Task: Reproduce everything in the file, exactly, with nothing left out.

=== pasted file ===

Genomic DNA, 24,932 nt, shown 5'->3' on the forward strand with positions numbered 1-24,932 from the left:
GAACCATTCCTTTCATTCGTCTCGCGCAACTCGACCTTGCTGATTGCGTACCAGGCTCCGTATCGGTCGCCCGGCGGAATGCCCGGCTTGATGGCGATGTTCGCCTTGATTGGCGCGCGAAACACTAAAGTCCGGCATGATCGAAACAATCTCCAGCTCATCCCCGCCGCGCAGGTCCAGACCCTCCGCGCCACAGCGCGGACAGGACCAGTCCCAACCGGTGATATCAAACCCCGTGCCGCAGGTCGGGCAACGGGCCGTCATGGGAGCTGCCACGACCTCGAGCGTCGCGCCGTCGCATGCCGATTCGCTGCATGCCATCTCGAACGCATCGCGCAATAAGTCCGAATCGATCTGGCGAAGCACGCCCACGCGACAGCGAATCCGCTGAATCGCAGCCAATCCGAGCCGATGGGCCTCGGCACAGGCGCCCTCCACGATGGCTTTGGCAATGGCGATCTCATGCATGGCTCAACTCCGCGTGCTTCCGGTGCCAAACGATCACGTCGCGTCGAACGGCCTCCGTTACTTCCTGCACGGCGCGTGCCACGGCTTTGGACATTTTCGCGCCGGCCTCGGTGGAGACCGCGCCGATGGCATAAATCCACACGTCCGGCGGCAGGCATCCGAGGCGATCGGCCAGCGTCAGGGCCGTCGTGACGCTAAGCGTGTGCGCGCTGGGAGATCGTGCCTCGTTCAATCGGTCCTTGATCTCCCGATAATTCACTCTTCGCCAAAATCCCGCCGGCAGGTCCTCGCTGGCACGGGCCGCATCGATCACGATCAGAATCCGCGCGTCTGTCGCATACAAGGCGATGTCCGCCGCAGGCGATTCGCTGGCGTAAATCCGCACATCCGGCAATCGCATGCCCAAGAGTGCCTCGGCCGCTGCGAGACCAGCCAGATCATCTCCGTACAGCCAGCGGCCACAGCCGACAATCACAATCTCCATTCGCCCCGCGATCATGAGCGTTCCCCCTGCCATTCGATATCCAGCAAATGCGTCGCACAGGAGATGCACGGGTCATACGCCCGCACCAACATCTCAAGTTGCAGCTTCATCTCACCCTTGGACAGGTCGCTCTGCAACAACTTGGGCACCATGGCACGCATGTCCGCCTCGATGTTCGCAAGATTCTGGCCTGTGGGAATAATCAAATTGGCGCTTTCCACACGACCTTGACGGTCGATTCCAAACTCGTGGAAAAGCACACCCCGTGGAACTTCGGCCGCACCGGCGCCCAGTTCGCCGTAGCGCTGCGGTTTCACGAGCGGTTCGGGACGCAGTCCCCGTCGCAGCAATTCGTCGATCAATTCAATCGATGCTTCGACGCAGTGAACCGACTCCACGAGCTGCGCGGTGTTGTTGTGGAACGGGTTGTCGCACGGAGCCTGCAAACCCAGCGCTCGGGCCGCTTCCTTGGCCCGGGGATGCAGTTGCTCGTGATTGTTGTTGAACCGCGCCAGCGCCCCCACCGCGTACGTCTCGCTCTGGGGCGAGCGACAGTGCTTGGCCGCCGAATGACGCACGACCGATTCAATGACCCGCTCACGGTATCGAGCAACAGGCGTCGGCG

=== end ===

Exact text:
Genomic DNA, 24,932 nt, shown 5'->3' on the forward strand with positions numbered 1-24,932 from the left:
GAACCATTCCTTTCATTCGTCTCGCGCAACTCGACCTTGCTGATTGCGTACCAGGCTCCGTATCGGTCGCCCGGCGGAATGCCCGGCTTGATGGCGATGTTCGCCTTGATTGGCGCGCGAAACACTAAAGTCCGGCATGATCGAAACAATCTCCAGCTCATCCCCGCCGCGCAGGTCCAGACCCTCCGCGCCACAGCGCGGACAGGACCAGTCCCAACCGGTGATATCAAACCCCGTGCCGCAGGTCGGGCAACGGGCCGTCATGGGAGCTGCCACGACCTCGAGCGTCGCGCCGTCGCATGCCGATTCGCTGCATGCCATCTCGAACGCATCGCGCAATAAGTCCGAATCGATCTGGCGAAGCACGCCCACGCGACAGCGAATCCGCTGAATCGCAGCCAATCCGAGCCGATGGGCCTCGGCACAGGCGCCCTCCACGATGGCTTTGGCAATGGCGATCTCATGCATGGCTCAACTCCGCGTGCTTCCGGTGCCAAACGATCACGTCGCGTCGAACGGCCTCCGTTACTTCCTGCACGGCGCGTGCCACGGCTTTGGACATTTTCGCGCCGGCCTCGGTGGAGACCGCGCCGATGGCATAAATCCACACGTCCGGCGGCAGGCATCCGAGGCGATCGGCCAGCGTCAGGGCCGTCGTGACGCTAAGCGTGTGCGCGCTGGGAGATCGTGCCTCGTTCAATCGGTCCTTGATCTCCCGATAATTCACTCTTCGCCAAAATCCCGCCGGCAGGTCCTCGCTGGCACGGGCCGCATCGATCACGATCAGAATCCGCGCGTCTGTCGCATACAAGGCGATGTCCGCCGCAGGCGATTCGCTGGCGTAAATCCGCACATCCGGCAATCGCATGCCCAAGAGTGCCTCGGCCGCTGCGAGACCAGCCAGATCATCTCCGTACAGCCAGCGGCCACAGCCGACAATCACAATCTCCATTCGCCCCGCGATCATGAGCGTTCCCCCTGCCATTCGATATCCAGCAAATGCGTCGCACAGGAGATGCACGGGTCATACGCCCGCACCAACATCTCAAGTTGCAGCTTCATCTCACCCTTGGACAGGTCGCTCTGCAACAACTTGGGCACCATGGCACGCATGTCCGCCTCGATGTTCGCAAGATTCTGGCCTGTGGGAATAATCAAATTGGCGCTTTCCACACGACCTTGACGGTCGATTCCAAACTCGTGGAAAAGCACACCCCGTGGAACTTCGGCCGCACCGGCGCCCAGTTCGCCGTAGCGCTGCGGTTTCACGAGCGGTTCGGGACGCAGTCCCCGTCGCAGCAATTCGTCGATCAATTCAATCGATGCTTCGACGCAGTGAACCGACTCCACGAGCTGCGCGGTGTTGTTGTGGAACGGGTTGTCGCACGGAGCCTGCAAACCCAGCGCTCGGGCCGCTTCCTTGGCCCGGGGATGCAGTTGCTCGTGATTGTTGTTGAACCGCGCCAGCGCCCCCACCGCGTACGTCTCGCTCTGGGGCGAGCGACAGTGCTTGGCCGCCGAATGACGCACGACCGATTCAATGACCCGCTCACGGTATCGAGCAACAGGCGTCGGCG